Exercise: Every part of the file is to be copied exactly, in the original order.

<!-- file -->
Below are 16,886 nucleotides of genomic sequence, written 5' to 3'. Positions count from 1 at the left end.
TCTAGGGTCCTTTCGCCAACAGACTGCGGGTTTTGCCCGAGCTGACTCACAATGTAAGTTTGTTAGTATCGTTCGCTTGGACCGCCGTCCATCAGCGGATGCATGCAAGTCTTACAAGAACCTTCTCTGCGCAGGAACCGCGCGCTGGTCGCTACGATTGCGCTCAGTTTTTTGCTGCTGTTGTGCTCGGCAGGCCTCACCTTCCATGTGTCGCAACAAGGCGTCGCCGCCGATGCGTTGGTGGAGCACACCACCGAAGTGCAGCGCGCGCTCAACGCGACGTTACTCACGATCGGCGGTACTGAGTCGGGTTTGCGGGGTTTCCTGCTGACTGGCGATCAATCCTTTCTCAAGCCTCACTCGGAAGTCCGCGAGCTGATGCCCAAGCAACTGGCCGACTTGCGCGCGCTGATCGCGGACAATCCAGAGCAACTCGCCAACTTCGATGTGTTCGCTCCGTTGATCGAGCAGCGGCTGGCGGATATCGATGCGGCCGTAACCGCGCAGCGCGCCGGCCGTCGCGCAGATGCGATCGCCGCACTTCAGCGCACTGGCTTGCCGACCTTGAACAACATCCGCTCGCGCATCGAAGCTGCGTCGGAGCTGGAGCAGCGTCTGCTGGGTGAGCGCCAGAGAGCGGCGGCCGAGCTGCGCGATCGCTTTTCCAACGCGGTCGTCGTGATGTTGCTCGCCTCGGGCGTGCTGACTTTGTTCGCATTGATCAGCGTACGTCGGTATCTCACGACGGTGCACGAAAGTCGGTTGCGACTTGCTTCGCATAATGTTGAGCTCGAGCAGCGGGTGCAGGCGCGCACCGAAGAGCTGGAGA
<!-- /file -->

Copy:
Below are 16,886 nucleotides of genomic sequence, written 5' to 3'. Positions count from 1 at the left end.
TCTAGGGTCCTTTCGCCAACAGACTGCGGGTTTTGCCCGAGCTGACTCACAATGTAAGTTTGTTAGTATCGTTCGCTTGGACCGCCGTCCATCAGCGGATGCATGCAAGTCTTACAAGAACCTTCTCTGCGCAGGAACCGCGCGCTGGTCGCTACGATTGCGCTCAGTTTTTTGCTGCTGTTGTGCTCGGCAGGCCTCACCTTCCATGTGTCGCAACAAGGCGTCGCCGCCGATGCGTTGGTGGAGCACACCACCGAAGTGCAGCGCGCGCTCAACGCGACGTTACTCACGATCGGCGGTACTGAGTCGGGTTTGCGGGGTTTCCTGCTGACTGGCGATCAATCCTTTCTCAAGCCTCACTCGGAAGTCCGCGAGCTGATGCCCAAGCAACTGGCCGACTTGCGCGCGCTGATCGCGGACAATCCAGAGCAACTCGCCAACTTCGATGTGTTCGCTCCGTTGATCGAGCAGCGGCTGGCGGATATCGATGCGGCCGTAACCGCGCAGCGCGCCGGCCGTCGCGCAGATGCGATCGCCGCACTTCAGCGCACTGGCTTGCCGACCTTGAACAACATCCGCTCGCGCATCGAAGCTGCGTCGGAGCTGGAGCAGCGTCTGCTGGGTGAGCGCCAGAGAGCGGCGGCCGAGCTGCGCGATCGCTTTTCCAACGCGGTCGTCGTGATGTTGCTCGCCTCGGGCGTGCTGACTTTGTTCGCATTGATCAGCGTACGTCGGTATCTCACGACGGTGCACGAAAGTCGGTTGCGACTTGCTTCGCATAATGTTGAGCTCGAGCAGCGGGTGCAGGCGCGCACCGAAGAGCTGGAGA